This is a great photo that comes to me from Ruth Adele Moore and from my great-grand-aunt Edrie Cunningham.
It is a souvenir photograph from Mineral Wells, Texas, taken around 1905. There are several photos similar to this one on The Portal to Texas History, a great source for research or entertainment.
Apparently photos like this were taken as people enjoyed the recreation available on East Mountain in Mineral Wells. According to The Portal, J.C. McClure, an early photographer, first owned the donkeys for the trail. He was killed while riding a wild stallion in town and J.L. Young and his wife took over the photography stand. The back of this picture advertises the Texas and Pacific Railway and also the Jericho Photo Co. with “Fine Photographic Productions and Mountain and Donkey Groups / View Souvenirs & Scenery of Minwells.” Little truly identifies this picture for us except in small handwriting it does have “Jim Holmsley” written above the man on the right side. No identification on the other man and I think he would be identified if he had been a family member.
The picture is of our cousin James Jefferson Holmsley, who went by the name of Jim. He was the youngest son of the Holmsley children, second youngest overall. By the time he was born, two of his older sisters were married and had children–Jim’s nieces and nephews–who were older than their uncle.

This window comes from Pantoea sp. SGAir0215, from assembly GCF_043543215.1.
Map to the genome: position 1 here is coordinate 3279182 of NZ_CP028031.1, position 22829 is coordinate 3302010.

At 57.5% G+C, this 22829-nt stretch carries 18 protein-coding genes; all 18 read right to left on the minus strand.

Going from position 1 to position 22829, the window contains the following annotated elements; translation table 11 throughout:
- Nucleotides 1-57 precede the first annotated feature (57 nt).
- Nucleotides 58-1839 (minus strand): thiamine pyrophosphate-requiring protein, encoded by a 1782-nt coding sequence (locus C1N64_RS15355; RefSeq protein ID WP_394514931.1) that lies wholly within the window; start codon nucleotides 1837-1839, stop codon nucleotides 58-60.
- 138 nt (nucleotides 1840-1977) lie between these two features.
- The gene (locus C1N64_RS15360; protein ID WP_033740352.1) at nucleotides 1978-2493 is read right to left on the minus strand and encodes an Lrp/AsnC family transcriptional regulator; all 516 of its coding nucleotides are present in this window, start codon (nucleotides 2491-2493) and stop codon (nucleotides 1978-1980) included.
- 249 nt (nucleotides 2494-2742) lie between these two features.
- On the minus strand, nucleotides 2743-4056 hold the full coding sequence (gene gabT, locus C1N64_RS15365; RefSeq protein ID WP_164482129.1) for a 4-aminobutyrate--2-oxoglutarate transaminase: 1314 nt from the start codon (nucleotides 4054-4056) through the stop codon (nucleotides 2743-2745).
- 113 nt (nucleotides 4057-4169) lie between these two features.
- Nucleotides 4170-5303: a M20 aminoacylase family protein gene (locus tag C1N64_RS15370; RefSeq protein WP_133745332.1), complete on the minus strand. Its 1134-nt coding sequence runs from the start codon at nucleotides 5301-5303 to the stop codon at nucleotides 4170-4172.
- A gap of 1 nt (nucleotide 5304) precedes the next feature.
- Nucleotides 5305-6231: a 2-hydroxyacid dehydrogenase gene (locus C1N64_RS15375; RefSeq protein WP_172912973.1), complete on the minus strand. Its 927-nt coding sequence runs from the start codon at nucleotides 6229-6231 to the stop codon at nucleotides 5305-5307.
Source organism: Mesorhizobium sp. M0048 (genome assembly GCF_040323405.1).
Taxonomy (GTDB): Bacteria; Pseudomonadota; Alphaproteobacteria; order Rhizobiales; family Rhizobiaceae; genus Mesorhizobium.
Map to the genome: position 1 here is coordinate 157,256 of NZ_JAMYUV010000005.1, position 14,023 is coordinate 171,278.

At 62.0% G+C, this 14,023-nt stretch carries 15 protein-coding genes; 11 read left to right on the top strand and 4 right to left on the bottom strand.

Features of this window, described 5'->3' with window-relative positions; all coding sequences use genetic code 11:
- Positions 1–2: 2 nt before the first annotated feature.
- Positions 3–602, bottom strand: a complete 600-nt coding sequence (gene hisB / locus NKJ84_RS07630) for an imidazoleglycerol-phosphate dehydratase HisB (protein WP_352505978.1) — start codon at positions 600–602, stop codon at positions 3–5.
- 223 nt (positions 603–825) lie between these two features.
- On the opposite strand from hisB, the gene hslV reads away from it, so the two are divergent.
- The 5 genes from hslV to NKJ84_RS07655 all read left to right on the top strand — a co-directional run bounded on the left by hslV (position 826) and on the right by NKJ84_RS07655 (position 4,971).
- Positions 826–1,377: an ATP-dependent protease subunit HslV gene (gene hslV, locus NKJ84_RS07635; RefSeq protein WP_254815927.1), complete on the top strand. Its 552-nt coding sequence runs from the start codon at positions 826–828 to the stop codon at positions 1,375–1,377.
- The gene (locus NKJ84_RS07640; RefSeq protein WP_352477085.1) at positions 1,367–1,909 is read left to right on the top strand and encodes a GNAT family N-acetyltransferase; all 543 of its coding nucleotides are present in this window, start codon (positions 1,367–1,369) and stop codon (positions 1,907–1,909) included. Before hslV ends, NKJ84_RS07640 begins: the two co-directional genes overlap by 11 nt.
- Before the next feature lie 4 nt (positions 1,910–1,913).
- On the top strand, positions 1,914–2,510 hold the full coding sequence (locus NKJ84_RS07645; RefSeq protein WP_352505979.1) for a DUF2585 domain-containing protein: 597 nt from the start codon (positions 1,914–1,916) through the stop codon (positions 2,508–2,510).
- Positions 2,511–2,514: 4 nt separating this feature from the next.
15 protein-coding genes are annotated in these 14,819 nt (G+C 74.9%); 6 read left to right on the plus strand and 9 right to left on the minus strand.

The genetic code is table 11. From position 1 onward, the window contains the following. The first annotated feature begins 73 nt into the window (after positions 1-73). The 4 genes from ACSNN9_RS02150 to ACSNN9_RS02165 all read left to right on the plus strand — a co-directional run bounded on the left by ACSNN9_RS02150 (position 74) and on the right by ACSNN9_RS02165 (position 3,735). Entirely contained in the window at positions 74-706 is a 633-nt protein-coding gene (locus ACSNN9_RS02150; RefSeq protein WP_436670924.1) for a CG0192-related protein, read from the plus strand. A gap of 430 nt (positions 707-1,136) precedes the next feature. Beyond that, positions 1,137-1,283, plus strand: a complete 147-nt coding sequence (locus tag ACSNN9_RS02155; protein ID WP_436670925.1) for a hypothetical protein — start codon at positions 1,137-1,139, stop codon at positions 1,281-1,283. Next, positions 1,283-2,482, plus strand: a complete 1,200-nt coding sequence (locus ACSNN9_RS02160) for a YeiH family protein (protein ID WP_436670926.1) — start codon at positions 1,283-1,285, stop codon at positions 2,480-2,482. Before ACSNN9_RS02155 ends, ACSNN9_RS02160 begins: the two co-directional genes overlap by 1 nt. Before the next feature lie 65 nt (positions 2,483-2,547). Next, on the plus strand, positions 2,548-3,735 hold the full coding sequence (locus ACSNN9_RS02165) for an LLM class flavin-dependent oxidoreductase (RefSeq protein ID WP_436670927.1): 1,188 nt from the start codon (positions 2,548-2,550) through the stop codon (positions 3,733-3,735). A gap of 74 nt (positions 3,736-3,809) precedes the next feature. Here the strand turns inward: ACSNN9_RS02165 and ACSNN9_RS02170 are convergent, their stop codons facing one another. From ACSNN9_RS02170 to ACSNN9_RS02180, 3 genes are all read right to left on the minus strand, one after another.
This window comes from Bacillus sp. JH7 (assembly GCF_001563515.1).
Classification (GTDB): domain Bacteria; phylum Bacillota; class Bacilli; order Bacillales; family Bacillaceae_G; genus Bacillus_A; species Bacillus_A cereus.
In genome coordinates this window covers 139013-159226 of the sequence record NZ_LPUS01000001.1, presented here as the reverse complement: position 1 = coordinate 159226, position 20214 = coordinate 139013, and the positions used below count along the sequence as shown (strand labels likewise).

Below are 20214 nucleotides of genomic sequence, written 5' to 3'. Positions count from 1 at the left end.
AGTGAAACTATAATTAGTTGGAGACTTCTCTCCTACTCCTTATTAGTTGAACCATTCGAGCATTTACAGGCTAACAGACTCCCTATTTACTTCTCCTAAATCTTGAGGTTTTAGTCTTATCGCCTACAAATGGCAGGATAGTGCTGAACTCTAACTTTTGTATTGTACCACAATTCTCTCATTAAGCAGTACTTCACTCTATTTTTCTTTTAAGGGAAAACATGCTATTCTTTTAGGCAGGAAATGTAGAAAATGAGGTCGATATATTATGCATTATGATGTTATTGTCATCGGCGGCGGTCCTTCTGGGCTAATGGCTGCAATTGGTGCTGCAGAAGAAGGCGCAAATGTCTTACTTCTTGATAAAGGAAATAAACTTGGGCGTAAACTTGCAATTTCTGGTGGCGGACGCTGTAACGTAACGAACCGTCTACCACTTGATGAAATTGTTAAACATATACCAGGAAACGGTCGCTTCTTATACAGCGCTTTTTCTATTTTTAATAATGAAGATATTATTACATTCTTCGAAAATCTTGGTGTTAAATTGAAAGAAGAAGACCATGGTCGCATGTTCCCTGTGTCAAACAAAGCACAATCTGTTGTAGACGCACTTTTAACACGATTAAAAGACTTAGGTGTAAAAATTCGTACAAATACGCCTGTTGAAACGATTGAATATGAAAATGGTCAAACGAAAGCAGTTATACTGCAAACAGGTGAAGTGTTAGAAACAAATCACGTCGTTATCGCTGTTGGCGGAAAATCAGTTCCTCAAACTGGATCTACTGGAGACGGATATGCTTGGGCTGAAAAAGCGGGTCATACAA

Jim probably had the most advantages of the Holmsley children because he was born after the native Americans were no longer a threat and the Holmsleys were settled and prosperous in Comanche.
Jim was only 21 when his father T.J. Holmsley died. Jim continued to live with his mother, Betty Holmsley, in Comanche until her death when he was 40 years old. He had continued to farm and raise livestock, according to the censuses of 1910 and 1920.
After her death, at some point Jim moved to the Hotel Carter in Comanche and lived there for several years. He was working for the highway department in some capacity, too. Sadly, in the summer of 1932, the hotel burned to the ground. Fifteen other residents and guests were able to escape with their lives, but losing their belongings, but Jim was asleep on the second floor and did not make it out of the burning building.
He was buried at Oakwood Cemetery. He never married and had no children.
An article in the Abilene paper about his relatives living there notes that nephew T.J. Holmsley had immediately left for Comanche. T.J. (Tom) had lived with his grandmother Betty and Jim perhaps all of his life. He is listed at 6 and 16 years old with them in the census. He was Jim’s oldest brother Billy’s son, but Tom’s mother had died when he was born, so perhaps he came to live with Betty at that time.
Jim was only 49 years old when he died.
Thank you to findagrave.com contributor Russ Davies for this photo.